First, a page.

In this podcast episode, Josh sat down with Mona Merlo who is the principal of SATO Academy. They discussed digital safety topics kids struggle with, like the number of hours kids are spending on social media, things bullies say, what “just kidding” means to kids, and tips for parents when it comes to balancing screen time.
Listen to this episode on our podcast:
Key takeaways about things bullies say and balancing screen time
- Incidents where students say, “we were just kidding” never end well
- Too much screen time comes down to a lack of structure of productive activity at home. Kids will say there’s nothing else to do when there are plenty of other things to do
- Technology is here to stay. Students need to learn how to use technology in a productive and purposeful way
What is the number one thing bullies say?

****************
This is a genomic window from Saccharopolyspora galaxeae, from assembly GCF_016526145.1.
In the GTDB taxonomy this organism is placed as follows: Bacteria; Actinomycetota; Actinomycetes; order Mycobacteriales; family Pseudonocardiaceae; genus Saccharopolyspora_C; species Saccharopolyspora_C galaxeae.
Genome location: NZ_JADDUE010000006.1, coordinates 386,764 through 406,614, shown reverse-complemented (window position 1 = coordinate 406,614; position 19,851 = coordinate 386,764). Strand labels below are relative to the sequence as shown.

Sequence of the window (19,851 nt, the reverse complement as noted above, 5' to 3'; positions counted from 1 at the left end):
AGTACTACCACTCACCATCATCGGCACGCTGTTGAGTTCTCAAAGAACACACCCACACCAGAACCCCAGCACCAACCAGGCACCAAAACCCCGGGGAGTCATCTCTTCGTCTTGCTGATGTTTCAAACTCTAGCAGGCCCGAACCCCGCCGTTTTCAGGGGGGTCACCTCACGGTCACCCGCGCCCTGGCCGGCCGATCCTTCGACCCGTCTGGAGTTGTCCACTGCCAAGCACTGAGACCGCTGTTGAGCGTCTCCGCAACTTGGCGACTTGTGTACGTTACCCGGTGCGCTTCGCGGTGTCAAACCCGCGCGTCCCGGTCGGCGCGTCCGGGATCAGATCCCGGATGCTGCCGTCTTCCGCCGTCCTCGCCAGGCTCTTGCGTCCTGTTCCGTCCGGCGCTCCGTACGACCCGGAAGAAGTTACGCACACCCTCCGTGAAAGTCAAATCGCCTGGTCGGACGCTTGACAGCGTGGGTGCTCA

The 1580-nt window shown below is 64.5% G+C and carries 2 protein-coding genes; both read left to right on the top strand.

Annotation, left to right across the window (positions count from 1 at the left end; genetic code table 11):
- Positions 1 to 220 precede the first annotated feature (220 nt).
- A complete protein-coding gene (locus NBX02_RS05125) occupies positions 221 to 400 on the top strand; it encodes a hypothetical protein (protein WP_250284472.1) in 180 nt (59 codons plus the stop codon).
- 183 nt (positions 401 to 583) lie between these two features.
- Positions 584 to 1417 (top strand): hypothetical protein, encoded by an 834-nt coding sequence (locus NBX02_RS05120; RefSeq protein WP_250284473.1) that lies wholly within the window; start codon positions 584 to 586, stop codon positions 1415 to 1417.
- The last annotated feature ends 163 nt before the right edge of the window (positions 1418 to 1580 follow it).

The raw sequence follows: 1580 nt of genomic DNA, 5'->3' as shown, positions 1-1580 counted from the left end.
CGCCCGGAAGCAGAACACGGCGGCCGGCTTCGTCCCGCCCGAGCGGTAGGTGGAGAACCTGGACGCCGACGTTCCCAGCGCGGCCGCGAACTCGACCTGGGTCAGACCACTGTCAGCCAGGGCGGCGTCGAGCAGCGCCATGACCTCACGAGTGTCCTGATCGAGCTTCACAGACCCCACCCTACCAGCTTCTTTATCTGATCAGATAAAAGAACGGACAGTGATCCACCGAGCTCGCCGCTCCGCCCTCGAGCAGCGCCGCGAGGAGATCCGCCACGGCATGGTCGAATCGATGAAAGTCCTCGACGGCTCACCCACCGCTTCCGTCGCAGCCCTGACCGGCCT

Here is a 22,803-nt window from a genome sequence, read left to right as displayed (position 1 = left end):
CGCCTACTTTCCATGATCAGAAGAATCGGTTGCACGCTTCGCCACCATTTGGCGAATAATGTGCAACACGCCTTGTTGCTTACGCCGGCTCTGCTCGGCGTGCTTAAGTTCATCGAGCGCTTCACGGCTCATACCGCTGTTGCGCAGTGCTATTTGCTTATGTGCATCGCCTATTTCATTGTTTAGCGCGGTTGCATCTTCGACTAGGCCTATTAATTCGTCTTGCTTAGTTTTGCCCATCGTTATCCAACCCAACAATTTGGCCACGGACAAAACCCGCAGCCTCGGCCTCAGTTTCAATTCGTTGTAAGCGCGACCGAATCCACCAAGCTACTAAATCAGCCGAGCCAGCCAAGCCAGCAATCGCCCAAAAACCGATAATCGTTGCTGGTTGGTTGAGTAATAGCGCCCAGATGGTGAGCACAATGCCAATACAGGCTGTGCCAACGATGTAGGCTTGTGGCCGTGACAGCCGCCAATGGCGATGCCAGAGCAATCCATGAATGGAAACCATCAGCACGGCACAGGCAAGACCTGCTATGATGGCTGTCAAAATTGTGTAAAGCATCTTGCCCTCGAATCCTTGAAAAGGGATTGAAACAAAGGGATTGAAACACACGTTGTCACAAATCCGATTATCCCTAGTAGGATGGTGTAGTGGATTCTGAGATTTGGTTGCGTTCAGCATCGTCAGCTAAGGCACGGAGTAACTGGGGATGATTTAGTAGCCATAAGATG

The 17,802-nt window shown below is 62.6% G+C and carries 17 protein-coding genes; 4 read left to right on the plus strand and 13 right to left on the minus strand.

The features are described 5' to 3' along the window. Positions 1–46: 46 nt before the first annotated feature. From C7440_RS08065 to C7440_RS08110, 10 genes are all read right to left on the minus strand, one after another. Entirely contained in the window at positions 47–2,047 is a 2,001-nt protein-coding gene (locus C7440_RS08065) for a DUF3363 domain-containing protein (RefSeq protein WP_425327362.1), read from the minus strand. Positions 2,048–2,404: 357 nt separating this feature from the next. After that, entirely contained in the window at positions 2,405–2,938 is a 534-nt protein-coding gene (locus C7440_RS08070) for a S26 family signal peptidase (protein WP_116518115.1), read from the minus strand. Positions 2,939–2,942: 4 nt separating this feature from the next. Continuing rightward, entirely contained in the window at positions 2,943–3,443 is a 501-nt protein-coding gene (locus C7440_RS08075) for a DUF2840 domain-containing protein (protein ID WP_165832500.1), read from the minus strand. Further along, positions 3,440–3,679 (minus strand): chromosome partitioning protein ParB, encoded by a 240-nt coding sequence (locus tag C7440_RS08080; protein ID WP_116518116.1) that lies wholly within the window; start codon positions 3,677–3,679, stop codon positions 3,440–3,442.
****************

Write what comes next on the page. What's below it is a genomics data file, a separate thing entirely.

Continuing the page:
“We were just kidding,” is always the number one line that students tell me. What I tell students is that if you start with “just kidding” the situation isn’t going to end well. Especially if the other person is not originally in on the joke. Even if they are in on the joke doesn’t mean they want it publicized to everyone else.
How does social media affect students at school?
Students spend a lot of time on social media; even sneaking it during class time. Our students are very much high tech. We’re always on computers or some type of screen. As a school, we provide these tools for our students but they still manage to get into their social media during school. Texting each other even though we do a very good job of trying to keep their phones out of their hands and backpacks. Students will slip their phones into their pockets. They will still slip it out and be texting each other or screenshotting during class. We have seen it on TV where students are recording teachers. That is my number one communication with my teachers: no phones in the classroom. We have the technology we need. It is for your own safety as well as that of the students.
What should parents do when their kids go to bed with their phones?